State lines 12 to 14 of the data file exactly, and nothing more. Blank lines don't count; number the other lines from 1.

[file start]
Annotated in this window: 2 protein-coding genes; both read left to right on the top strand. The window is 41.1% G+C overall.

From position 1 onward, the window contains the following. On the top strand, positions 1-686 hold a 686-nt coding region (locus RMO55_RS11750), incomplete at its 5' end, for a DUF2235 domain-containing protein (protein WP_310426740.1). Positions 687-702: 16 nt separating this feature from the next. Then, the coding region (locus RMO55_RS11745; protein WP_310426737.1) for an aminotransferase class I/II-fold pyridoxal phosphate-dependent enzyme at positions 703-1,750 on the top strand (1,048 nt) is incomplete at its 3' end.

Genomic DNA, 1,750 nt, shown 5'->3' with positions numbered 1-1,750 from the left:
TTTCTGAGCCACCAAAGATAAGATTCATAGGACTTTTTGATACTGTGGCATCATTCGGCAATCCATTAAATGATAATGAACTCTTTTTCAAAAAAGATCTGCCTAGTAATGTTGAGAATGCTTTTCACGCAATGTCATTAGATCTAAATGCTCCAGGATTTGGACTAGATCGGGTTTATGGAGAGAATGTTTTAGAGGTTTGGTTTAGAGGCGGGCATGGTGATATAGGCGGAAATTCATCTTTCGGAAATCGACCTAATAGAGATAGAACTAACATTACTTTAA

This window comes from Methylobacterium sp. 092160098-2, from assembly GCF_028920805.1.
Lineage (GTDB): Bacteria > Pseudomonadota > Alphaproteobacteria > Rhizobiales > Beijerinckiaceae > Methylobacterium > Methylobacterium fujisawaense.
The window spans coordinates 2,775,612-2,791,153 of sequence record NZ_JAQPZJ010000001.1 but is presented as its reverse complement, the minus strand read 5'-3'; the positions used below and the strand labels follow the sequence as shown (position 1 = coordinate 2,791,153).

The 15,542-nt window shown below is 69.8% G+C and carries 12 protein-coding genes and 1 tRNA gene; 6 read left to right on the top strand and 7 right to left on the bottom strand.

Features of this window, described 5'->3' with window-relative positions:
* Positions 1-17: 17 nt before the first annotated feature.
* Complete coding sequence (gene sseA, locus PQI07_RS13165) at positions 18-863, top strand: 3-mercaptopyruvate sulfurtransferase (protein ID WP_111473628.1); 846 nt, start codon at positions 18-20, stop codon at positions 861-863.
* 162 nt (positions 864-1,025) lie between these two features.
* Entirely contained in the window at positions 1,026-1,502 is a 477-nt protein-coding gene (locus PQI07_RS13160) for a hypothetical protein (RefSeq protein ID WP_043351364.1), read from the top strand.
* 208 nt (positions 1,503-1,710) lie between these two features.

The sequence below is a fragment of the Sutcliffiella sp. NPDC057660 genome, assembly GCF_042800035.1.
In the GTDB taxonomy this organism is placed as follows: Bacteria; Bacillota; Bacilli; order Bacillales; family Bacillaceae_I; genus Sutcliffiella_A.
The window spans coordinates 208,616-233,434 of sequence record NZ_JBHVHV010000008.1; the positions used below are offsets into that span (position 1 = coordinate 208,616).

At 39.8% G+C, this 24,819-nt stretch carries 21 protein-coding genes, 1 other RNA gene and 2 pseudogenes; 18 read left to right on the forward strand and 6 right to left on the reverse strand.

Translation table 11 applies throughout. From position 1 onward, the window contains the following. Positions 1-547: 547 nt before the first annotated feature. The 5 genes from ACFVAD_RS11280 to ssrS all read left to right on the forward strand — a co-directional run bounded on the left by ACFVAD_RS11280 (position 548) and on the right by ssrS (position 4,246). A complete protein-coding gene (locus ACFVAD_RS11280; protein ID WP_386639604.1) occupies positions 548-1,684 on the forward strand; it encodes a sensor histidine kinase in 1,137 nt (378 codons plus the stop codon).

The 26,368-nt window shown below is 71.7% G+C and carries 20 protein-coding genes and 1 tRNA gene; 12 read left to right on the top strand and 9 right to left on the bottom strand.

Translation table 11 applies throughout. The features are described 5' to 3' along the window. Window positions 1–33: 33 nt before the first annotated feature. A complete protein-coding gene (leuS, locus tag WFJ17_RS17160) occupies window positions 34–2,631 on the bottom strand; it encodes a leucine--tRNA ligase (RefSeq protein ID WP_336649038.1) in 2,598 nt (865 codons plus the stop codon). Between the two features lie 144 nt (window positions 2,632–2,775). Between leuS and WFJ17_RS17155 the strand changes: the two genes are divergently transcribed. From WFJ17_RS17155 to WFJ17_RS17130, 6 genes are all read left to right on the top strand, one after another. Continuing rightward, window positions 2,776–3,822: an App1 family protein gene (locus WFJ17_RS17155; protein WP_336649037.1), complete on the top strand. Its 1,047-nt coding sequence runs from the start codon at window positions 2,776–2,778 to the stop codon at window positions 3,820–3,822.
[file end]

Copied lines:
* 162 nt (positions 864-1,025) lie between these two features.
* Entirely contained in the window at positions 1,026-1,502 is a 477-nt protein-coding gene (locus PQI07_RS13160) for a hypothetical protein (RefSeq protein ID WP_043351364.1), read from the top strand.
* 208 nt (positions 1,503-1,710) lie between these two features.